Makes 12-13 cream filled biscuits (depending on how large your pipe the biscuit dough).

128g (4.5 ounces or 1 cup) superfine white rice flour
42g (1.5 ounces or ⅓ cup plus 1 teaspoon) corn starch
33g (1.2 ounces or 3 tablespoons) potato starch
32g (1.1 ounces or ¼ cup) tapioca starch
¼ teaspoon (1.25ml) xanthan gum
¼ teaspoon (1.25ml) salt
224g (7.9 ounces or 1 cup) gluten and dairy free butter
72g (2.6 ounces or ½ cup) pure icing sugar, sifted (I use this brand)
1 large egg, at room temperature
Finely grated zest from 1 large orange
Orange Cream Filling
180g (6.3 ounces or 1¼ cups) soft icing sugar, sifted (I use this brand)
66g (2.3 ounces or ¼ cup plus 2 teaspoons) gluten and dairy free butter
Finely grated zest from 1 large orange
Icing sugar for dusting over biscuits

Preheat the oven to 160C and line 2 trays with baking paper or parchment. I traced around a 6cm cookie cutter leaving approximately 2-2½cm spaces between each circle. Flip the paper over and place on the tray.

Sift together the dry ingredients and set aside.

Using a handheld mixer, cream the butter and sifted icing sugar together until light and fluffy, which takes a couple of minutes.

Step 1

Next, add the egg and orange zest, continuing to beat until thoroughly combined.

Step 2

Add the dry ingredients in 3 batches, mixing on a low speed until combined, before adding more flour. The biscuit dough should be quite thick, but soft enough to pipe.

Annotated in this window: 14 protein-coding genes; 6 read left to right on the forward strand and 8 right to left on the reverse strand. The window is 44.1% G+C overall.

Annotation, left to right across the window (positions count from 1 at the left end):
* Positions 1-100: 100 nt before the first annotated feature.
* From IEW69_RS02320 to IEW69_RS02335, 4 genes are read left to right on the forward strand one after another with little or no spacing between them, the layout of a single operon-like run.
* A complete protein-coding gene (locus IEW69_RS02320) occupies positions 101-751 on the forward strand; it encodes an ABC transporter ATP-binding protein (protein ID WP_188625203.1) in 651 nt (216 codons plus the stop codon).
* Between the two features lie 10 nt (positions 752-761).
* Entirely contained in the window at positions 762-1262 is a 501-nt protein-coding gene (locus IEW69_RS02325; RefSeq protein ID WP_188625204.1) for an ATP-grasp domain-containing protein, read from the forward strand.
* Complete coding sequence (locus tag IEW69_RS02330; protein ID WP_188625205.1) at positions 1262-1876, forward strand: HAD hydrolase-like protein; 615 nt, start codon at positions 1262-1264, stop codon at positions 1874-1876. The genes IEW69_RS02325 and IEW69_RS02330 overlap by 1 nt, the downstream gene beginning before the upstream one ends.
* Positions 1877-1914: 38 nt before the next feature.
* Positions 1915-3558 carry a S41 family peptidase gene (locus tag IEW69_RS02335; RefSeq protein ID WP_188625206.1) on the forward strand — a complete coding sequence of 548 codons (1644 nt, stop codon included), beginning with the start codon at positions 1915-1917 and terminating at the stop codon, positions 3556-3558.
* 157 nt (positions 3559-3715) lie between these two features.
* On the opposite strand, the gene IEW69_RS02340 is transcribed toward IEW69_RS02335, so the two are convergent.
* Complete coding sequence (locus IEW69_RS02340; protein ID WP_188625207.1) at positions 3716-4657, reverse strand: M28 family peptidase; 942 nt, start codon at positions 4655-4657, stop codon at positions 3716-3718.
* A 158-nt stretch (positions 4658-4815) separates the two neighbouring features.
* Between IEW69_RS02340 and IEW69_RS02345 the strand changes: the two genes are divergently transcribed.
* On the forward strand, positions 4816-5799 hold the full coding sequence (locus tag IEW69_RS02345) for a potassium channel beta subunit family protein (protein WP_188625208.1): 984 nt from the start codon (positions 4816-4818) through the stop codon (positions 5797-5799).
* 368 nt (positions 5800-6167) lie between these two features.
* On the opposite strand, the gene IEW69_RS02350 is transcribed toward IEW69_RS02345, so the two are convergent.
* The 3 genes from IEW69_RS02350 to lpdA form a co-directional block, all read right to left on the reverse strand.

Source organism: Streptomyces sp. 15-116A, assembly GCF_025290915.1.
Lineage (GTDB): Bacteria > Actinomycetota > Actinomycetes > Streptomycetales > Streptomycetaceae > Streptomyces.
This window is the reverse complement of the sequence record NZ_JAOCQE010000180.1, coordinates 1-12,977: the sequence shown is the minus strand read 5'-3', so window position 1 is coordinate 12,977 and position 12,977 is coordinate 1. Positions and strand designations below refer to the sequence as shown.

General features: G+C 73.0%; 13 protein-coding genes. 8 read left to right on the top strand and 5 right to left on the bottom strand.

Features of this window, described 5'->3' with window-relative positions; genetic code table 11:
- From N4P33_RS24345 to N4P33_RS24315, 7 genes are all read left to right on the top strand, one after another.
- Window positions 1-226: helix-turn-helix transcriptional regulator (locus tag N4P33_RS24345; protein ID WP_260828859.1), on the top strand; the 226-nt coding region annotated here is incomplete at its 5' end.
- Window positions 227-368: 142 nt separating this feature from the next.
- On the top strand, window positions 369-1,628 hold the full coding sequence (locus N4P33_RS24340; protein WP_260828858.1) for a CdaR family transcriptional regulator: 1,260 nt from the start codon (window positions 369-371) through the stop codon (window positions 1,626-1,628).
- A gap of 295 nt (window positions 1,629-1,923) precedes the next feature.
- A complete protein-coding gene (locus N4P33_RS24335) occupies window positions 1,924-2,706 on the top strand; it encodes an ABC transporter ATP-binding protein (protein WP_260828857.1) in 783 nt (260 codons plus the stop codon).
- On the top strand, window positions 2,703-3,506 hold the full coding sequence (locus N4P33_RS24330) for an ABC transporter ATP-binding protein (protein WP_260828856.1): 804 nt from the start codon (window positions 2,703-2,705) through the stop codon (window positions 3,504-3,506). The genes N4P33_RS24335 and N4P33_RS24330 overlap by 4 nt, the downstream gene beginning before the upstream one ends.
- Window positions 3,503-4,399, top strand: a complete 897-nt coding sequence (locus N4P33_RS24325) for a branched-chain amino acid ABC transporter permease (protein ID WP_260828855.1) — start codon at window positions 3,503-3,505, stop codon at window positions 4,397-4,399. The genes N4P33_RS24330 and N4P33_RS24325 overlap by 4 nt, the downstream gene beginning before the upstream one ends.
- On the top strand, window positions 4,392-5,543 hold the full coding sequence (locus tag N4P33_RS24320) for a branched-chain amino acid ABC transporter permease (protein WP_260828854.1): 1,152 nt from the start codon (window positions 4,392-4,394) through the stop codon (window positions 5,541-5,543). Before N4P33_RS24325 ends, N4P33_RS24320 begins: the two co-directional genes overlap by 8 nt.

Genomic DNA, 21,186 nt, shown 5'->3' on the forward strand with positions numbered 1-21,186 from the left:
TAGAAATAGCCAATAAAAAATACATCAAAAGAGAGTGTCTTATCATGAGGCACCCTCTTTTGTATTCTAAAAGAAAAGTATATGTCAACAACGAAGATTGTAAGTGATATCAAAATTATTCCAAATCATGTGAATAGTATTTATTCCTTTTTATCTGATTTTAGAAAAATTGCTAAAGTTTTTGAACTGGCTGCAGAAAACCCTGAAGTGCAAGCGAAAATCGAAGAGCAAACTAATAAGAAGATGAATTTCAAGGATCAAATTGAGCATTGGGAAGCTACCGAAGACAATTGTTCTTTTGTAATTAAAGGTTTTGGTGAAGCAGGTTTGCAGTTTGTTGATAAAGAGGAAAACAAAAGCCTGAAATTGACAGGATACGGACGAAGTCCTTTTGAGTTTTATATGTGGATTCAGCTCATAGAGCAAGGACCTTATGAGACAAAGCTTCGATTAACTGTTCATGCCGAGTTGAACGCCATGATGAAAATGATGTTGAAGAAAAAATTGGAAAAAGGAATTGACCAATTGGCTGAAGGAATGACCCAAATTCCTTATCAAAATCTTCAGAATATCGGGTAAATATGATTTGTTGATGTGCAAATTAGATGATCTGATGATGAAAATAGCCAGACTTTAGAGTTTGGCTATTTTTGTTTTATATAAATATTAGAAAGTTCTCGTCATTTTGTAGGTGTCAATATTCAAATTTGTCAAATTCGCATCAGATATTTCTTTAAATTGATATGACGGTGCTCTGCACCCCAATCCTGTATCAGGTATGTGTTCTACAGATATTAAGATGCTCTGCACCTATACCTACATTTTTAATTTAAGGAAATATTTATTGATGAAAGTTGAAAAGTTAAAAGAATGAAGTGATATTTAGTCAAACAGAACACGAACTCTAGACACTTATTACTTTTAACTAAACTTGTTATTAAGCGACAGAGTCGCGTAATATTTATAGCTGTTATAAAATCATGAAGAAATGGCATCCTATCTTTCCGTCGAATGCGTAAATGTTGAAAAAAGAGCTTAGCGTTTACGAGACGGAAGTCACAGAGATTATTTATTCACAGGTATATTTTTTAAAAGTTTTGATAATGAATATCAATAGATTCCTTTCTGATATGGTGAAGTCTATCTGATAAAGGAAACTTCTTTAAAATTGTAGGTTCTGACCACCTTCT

Step 3

I have very basic piping skills so, to make the piping easier, I spoon about half of the dough into a piping bag fitted with a 1cm star nozzle. I find this makes it a lot easier to maintain a firm grip on the bag. To ensure uniform shaped biscuits, hold the piping bag in a vertical position and pipe at an even height above your tray. Begin piping in the middle of the circle, and using firm even pressure, start squeezing the biscuit dough to almost fill the circle…Don’t worry about the stars looking perfect. After all, they are homemade.

Step 4

Here’s a close up of the piped star.

Step 5

Bake for 20 minutes, and then allow them to cool on the trays for 5 minutes before carefully transfer them to a wire rack to cool completely. Now pair similar shape and size stars together.

Step 6

To make the filling, use a handheld mixer to cream the icing sugar and butter together, before stirring through the orange zest.

Step 7

Spoon the icing into a piping bag fitted with a 1cm star nozzle, and pipe a generous amount of orange cream in the middle of half the biscuits. Now gently sandwich the biscuits together.

Step 8

When they are all done, use a fine mesh sieve to lightly dust over the tops of the biscuits with icing sugar.

Step 9

Then let them stand for about an hour to allow the cream to firm up before serving.

Recipe by: The Gluten & Dairy Free Bakehouse

Note: all recipe oven temperatures shown are for a fan forced electric oven. Please refer to the below guide to help you adjust your oven accordingly. This recipe is shown in bold.

Oven Temperatures Chart
130C = 110C fan = 250F = Gas mark 1
150C = 130C fan = 300F = Gas mark 2
160C = 140C fan = 320F = Gas mark 3
180C = 160C fan = 350F = Gas mark 4
190C = 170C fan = 375F = Gas mark 5
200C = 180C fan = 400F = Gas mark 6
220C = 200C fan = 425F = Gas mark 7
230C = 210C fan = 450F = Gas mark 8